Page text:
Netflix has tried a number of different ways to improve its recommendations, and it recently announced that it is increasingly using artificial intelligence to do so. It thus joins the ranks of Facebook, Google and Amazon in using artificial intelligence to pore over users’ habits in hopes of learning what really makes them tick — and thereby to sell them goods and services they might not have found on their own.
But Netflix isn’t buying all the computing power to build an artificial intelligence system for itself. Instead, Netflix will host its artificial neural networks right on competitor Amazon’s Web Services cloud.
Artificial intelligence requires a lot of computing power, which has heretofore been limited its use as a business strategy to Internet giants. Netflix, with just a tenth of Facebook’s profits in the last quarter of 2013, is nowhere near as big, although it has boosted profits and users since its failed effort to split streaming and DVD rentals.
While Netflix’s servers have just one or two GPU cards apiece, Amazon’s cloud service will allow it to task just the computing power that the company needs, and only when it needs it.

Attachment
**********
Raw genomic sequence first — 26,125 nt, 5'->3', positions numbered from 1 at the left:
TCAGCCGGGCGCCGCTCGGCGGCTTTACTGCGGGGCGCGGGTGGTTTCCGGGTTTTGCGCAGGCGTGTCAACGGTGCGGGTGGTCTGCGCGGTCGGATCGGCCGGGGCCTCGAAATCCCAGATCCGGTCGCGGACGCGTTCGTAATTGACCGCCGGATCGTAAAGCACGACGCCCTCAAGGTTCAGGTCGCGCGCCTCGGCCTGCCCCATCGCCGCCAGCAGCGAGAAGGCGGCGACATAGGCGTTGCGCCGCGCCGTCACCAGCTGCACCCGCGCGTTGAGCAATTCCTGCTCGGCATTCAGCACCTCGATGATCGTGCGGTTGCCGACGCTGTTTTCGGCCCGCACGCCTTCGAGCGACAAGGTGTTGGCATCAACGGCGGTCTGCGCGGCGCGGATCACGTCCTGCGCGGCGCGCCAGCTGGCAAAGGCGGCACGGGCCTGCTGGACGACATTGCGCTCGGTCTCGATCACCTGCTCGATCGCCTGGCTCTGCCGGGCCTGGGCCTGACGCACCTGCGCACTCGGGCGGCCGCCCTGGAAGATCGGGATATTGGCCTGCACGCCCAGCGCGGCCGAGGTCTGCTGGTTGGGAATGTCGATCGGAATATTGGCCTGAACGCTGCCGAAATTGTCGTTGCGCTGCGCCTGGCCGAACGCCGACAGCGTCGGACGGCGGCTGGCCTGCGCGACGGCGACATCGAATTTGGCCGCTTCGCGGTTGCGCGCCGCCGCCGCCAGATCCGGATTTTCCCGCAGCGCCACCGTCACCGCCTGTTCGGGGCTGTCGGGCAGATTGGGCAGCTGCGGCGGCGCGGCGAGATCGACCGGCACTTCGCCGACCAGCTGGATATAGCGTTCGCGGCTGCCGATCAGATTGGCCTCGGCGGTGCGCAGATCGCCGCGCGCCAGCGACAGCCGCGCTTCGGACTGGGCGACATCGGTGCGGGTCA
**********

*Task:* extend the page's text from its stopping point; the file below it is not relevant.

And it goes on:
“[We] wanted to avoid needing special machines in a dedicated data center and instead leverage the full, on-demand computing power we can obtain from AWS,” Netflix said in a blog post.
Some of Netflix’s AI work is already at play in the recommendations it delivers to viewers. But it’s adding firepower at the same time that the rise of streaming has given it more insight into how viewers watch programs — even when they hit pause. The company has also used aggregated user data to guide its development of original programming. The New York Times famously reported that the popularity of political dramas, Kevin Spacey, and the original British version of “House of Cards” created a Venn diagram from which the award-winning remake emerged.
In some ways then, Netflix’s next original program will be a barometer of its accomplishments in artificial intelligence: If the program is better than “House of Cards,” its neural networks are getting somewhere. If it’s as bad as “Hemlock Grove,” we won’t have to worry about Netflix unearthing our guilty secrets anytime soon.
Images: Courtesy of Shutterstock, Netflix